Real Milk? Isn’t all milk real milk? For the past 3 years, my family has made the concious decision to buy locally produced milk. For most of these 3 years our milk came from Picket Fence Creamery. The milk is non-homogenized/vat pasteurized from Jersey Cows pasturing on grass. Over the past 3 months, we’ve moved to raw milk from Jersey cows pastured on grass.
Many people ask me, “Why do you go to the trouble to buy milk from these sources when you can buy it at the grocery store. This is the reason why.
My boys! After having my firstborn son, Nehemiah, the organic/local foods movement really started to take off. Knowing that our health is so dependent on what we eat, I started to research milk since I knew it was so important and something I’d have to start feeding my child at one. What I found out, well… made me angry, sad, and at the same time appreciative that local family farmers were providing my community with something better for my child.
So here’s what I’ve found that I’d like to share with you. Please remember that I’m not an expert, but would only like to share because in numbers we can make a difference. The consumer and only the consumer can drive our nation to make changes for the well being of our people.
In the United States, unfortunately, the dollar is held highly and many times above what’s best for our people. First I would like to point out that there are three types of milk. Traditional Milk, Commerical Organic Milk and Industrial Milk.
Traditional Milk is:
- Free of synthetic growth hormones
- Fed mostly on fresh grass and hay
- Raw and Unpasteurized
- Unhomogenized (Homogenization blends the milk and cream, so they never seperate. This process is unnecessary and ruins the flavor and texture of the milk, also causes the milk to sour more quickly.)
Commercial Organic Milk:
- Free of synthetic growth hormones
- Usually grainfed, some have small amounts of room to pasture, supplemented with grains.
- Sometimes homogenized
Industrial Milk is:
- Treated with genetically engineered bovine growth hormone called rBGH (or rBST) to boost milk production.
So why should I care if the Industrial milk I buy at the supermarket is treated with growth hormones?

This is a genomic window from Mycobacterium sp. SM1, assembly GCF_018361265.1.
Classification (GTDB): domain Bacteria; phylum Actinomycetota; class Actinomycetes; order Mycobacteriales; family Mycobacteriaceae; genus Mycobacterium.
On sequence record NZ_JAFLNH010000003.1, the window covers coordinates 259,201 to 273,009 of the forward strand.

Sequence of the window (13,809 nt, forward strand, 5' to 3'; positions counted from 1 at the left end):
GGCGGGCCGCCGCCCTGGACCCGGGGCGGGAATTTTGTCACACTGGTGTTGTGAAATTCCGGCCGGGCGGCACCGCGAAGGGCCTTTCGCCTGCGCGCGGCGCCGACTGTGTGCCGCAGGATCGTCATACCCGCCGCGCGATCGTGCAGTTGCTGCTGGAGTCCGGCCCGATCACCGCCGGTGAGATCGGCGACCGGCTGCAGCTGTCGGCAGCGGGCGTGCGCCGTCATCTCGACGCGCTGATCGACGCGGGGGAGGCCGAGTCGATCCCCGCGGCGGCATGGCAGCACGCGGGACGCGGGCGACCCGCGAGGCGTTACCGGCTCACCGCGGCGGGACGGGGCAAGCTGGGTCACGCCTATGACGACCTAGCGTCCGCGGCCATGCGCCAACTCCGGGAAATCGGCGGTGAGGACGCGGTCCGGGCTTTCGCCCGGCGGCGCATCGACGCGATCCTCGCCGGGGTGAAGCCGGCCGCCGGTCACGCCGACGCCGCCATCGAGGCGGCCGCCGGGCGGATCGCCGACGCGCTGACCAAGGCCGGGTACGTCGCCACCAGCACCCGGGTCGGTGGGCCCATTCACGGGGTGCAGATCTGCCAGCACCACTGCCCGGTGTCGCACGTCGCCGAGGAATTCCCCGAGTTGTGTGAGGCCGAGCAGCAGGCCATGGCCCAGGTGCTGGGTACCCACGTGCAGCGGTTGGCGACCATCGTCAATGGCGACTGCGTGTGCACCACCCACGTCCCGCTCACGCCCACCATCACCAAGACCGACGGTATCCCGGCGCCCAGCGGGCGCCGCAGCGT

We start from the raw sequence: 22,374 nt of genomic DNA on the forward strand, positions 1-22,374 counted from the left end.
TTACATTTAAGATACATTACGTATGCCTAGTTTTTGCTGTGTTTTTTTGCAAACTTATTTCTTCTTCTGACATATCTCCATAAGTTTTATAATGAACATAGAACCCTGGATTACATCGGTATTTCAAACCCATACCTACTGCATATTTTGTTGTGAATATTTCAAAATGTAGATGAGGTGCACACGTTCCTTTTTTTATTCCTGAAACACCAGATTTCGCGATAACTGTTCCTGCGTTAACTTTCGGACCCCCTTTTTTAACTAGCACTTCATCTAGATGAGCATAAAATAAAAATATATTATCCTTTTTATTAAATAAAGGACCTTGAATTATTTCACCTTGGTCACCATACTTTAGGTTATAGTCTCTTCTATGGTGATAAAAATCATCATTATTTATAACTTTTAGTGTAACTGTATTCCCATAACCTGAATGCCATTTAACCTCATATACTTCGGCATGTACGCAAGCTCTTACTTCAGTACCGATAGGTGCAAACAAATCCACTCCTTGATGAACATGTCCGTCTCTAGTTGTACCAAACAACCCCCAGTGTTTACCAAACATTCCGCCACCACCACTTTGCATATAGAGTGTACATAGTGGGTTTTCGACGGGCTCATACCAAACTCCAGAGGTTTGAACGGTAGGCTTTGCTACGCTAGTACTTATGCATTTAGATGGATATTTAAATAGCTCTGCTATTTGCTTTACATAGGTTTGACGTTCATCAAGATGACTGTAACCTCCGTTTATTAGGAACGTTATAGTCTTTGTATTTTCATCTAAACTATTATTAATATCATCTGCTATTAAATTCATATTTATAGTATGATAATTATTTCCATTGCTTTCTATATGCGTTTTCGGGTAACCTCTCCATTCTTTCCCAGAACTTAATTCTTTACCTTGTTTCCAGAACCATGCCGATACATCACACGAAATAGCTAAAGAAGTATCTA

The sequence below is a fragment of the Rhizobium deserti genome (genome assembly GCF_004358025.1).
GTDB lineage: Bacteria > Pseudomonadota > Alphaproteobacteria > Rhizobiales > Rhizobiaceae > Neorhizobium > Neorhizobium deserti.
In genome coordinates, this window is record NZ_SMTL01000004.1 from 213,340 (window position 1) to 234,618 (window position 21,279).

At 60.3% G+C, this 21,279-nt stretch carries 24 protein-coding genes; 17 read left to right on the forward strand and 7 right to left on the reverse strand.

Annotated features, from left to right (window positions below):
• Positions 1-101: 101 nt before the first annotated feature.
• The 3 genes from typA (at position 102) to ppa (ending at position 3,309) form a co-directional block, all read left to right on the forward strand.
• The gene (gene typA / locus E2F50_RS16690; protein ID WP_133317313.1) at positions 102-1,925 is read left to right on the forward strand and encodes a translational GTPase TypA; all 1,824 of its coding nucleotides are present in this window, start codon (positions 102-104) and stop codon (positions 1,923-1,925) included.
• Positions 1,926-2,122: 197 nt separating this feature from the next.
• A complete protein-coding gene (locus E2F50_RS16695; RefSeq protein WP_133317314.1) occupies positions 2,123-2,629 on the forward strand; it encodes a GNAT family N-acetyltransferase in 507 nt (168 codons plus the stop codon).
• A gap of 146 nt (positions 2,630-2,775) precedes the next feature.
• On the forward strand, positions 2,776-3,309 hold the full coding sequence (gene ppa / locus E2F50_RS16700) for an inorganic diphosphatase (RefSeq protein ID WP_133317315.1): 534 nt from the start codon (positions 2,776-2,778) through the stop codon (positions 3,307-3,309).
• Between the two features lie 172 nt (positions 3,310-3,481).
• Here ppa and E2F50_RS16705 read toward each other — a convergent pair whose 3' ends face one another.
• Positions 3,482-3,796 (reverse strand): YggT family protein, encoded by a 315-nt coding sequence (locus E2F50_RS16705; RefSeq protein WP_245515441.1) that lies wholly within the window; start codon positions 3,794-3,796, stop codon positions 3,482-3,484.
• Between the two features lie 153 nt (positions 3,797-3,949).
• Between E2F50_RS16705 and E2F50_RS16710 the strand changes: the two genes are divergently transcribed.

The bovine growth hormone rBGH or rBST was created to boost milk production in cows. Sounds like a great deal, right? Industrial factory farms get more milk and inevitably more money. The genetically engineered bovine growth hormone (rBGH) produced by Monsanto in milk increases cancer risks. Milk from cows treated with rBGH contains higher levels of IGF-1, a naturally occuring growth hormone that is identical in cows and humans. When you drink a glass of milk from a cow treated with rBGH, you get a dose of IGF-1, one of the most powerful of many insulinlike hormones that prompt cells to grow and proliferate. IGF-1 is linked to cancers of the reproductive system, including breast cancer. (Click here for more information from the Cancer Prevention Coalition) Besides the cancer risks, cows treated with rBGH are literally exhausted. Usually milked three times a day and prevalent to mastitis (If you’ve ever breastfed, you know this is NOT fun but painful!). Of course this means more antibiotics for the animal which ends up in your milk.
But we’ve always drank milk from the supermarket and we’ve been fine.
I’m currently 31, and our system is no where near what it used to be. The industrialization of farmlands is driving family farmers out of the fields and deteriorating our environment and health. The rampant use of hormones and antibiotics is at an all time high.
For me, it opened my eyes that this is a real problem in the US when I found out that…
Wow, I’m almost crying here, I feel so passionate about this subject. Our farmers do so much for us, and it’s up to us to keep them in business to deliver wholesome, nourishing foods.
So on the upside, what I wanted to share were the benefits of drinking fresh milk from pasture raised Jerseys!
From Real Food, What to Eat and Why by Nina Planck
Raw milk is more nutritious than pasteurized milk. Pasteurization destroys folic acid and vitamins A, B6, and C. In 1941, the U.S. government issued a report stating that “the cows of this country produce as much vitamin C as does the entire citrus crop, but most of it is lost as the result of pasteurization.” Pasteurization inactivates the enzymes required to absorb the nutrients in milk: lipase (to digest fats); lactase (to digest lactose); and phosphatase (to absorb calcium). Phosphatase explains why raw milk contains more available calcium. Pasteurization also creates oxidezed cholesterol, alters milk proteins, and damages omega-3 fats.
Raw milk also has beneficial bacteria, including lactic acids, which live in the intestines, aid digestion, boost immunity, and eliminate dangerous bacteria.
Besides the facts that raw milk provides essential nutrients, has enzymes to help absorb the nutrients, aids in digestion, and boosts immunity, it taste GREAT! The cream is delicious and any recipes using raw milk, tastes fabulous! There is quite honestly no substitute for raw milk, cream and butter!
Unfortunately, it also happens to be illegal in many states. Before you do try raw milk, make sure to visit the creamery, see the cattle, how they are treated, where they are pastured, and especially take note of the cleanliness.
If you don’t have a creamery like Picket Fence Creamery or have a source of raw milk, buying organic at your local grocery store is always best.
So really, it’s up to you America! Let’s stand up for our rights to drink hormone free, chemical free milk to nourish our family’s and children for generations to come!
- Real Food, What to Eat and Why by Nina Planck
- Nourishing Traditions by Sally Fallon
- The Complete Guide to Natural Health Care for Children by Karen Sullivan
- Cancer Prevention Coalition
I’m submitting this post to Food Renegade’s Fight Back Friday!